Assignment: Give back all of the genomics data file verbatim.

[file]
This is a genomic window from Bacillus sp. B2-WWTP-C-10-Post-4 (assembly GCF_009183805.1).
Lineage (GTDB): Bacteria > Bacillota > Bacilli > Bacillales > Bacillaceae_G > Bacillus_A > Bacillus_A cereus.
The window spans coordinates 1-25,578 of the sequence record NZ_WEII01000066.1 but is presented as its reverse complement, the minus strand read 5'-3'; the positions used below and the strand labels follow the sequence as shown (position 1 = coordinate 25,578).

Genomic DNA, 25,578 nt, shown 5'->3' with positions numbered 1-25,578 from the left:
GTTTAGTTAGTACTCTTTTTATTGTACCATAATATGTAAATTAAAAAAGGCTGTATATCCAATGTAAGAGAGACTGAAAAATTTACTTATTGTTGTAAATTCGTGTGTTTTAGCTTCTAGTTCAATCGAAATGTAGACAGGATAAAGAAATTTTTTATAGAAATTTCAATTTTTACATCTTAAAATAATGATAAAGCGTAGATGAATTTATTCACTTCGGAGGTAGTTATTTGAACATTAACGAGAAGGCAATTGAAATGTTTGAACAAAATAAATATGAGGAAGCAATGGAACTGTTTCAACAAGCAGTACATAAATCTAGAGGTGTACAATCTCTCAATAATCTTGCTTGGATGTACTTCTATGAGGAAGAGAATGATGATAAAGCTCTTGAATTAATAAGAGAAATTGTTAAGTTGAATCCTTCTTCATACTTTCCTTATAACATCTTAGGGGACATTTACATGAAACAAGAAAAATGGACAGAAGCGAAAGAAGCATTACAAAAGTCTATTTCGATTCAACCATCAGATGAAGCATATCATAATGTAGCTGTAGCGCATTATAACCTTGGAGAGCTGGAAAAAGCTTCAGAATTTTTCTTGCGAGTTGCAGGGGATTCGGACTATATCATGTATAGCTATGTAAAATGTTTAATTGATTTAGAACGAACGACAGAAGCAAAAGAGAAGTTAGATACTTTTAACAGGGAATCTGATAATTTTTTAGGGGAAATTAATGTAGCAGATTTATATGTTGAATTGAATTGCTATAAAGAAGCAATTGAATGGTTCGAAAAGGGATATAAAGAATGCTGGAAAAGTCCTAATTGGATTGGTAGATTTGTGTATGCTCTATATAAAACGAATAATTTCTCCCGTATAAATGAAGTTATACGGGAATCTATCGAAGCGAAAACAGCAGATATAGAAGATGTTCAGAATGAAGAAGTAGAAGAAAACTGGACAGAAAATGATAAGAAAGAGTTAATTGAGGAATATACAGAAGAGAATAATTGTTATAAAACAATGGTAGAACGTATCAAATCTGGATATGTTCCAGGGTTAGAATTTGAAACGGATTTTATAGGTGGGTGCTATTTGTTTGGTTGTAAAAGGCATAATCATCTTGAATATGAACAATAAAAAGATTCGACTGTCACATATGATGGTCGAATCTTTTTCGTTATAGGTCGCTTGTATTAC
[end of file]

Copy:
This is a genomic window from Bacillus sp. B2-WWTP-C-10-Post-4 (assembly GCF_009183805.1).
Lineage (GTDB): Bacteria > Bacillota > Bacilli > Bacillales > Bacillaceae_G > Bacillus_A > Bacillus_A cereus.
The window spans coordinates 1-25,578 of the sequence record NZ_WEII01000066.1 but is presented as its reverse complement, the minus strand read 5'-3'; the positions used below and the strand labels follow the sequence as shown (position 1 = coordinate 25,578).

Genomic DNA, 25,578 nt, shown 5'->3' with positions numbered 1-25,578 from the left:
GTTTAGTTAGTACTCTTTTTATTGTACCATAATATGTAAATTAAAAAAGGCTGTATATCCAATGTAAGAGAGACTGAAAAATTTACTTATTGTTGTAAATTCGTGTGTTTTAGCTTCTAGTTCAATCGAAATGTAGACAGGATAAAGAAATTTTTTATAGAAATTTCAATTTTTACATCTTAAAATAATGATAAAGCGTAGATGAATTTATTCACTTCGGAGGTAGTTATTTGAACATTAACGAGAAGGCAATTGAAATGTTTGAACAAAATAAATATGAGGAAGCAATGGAACTGTTTCAACAAGCAGTACATAAATCTAGAGGTGTACAATCTCTCAATAATCTTGCTTGGATGTACTTCTATGAGGAAGAGAATGATGATAAAGCTCTTGAATTAATAAGAGAAATTGTTAAGTTGAATCCTTCTTCATACTTTCCTTATAACATCTTAGGGGACATTTACATGAAACAAGAAAAATGGACAGAAGCGAAAGAAGCATTACAAAAGTCTATTTCGATTCAACCATCAGATGAAGCATATCATAATGTAGCTGTAGCGCATTATAACCTTGGAGAGCTGGAAAAAGCTTCAGAATTTTTCTTGCGAGTTGCAGGGGATTCGGACTATATCATGTATAGCTATGTAAAATGTTTAATTGATTTAGAACGAACGACAGAAGCAAAAGAGAAGTTAGATACTTTTAACAGGGAATCTGATAATTTTTTAGGGGAAATTAATGTAGCAGATTTATATGTTGAATTGAATTGCTATAAAGAAGCAATTGAATGGTTCGAAAAGGGATATAAAGAATGCTGGAAAAGTCCTAATTGGATTGGTAGATTTGTGTATGCTCTATATAAAACGAATAATTTCTCCCGTATAAATGAAGTTATACGGGAATCTATCGAAGCGAAAACAGCAGATATAGAAGATGTTCAGAATGAAGAAGTAGAAGAAAACTGGACAGAAAATGATAAGAAAGAGTTAATTGAGGAATATACAGAAGAGAATAATTGTTATAAAACAATGGTAGAACGTATCAAATCTGGATATGTTCCAGGGTTAGAATTTGAAACGGATTTTATAGGTGGGTGCTATTTGTTTGGTTGTAAAAGGCATAATCATCTTGAATATGAACAATAAAAAGATTCGACTGTCACATATGATGGTCGAATCTTTTTCGTTATAGGTCGCTTGTATTAC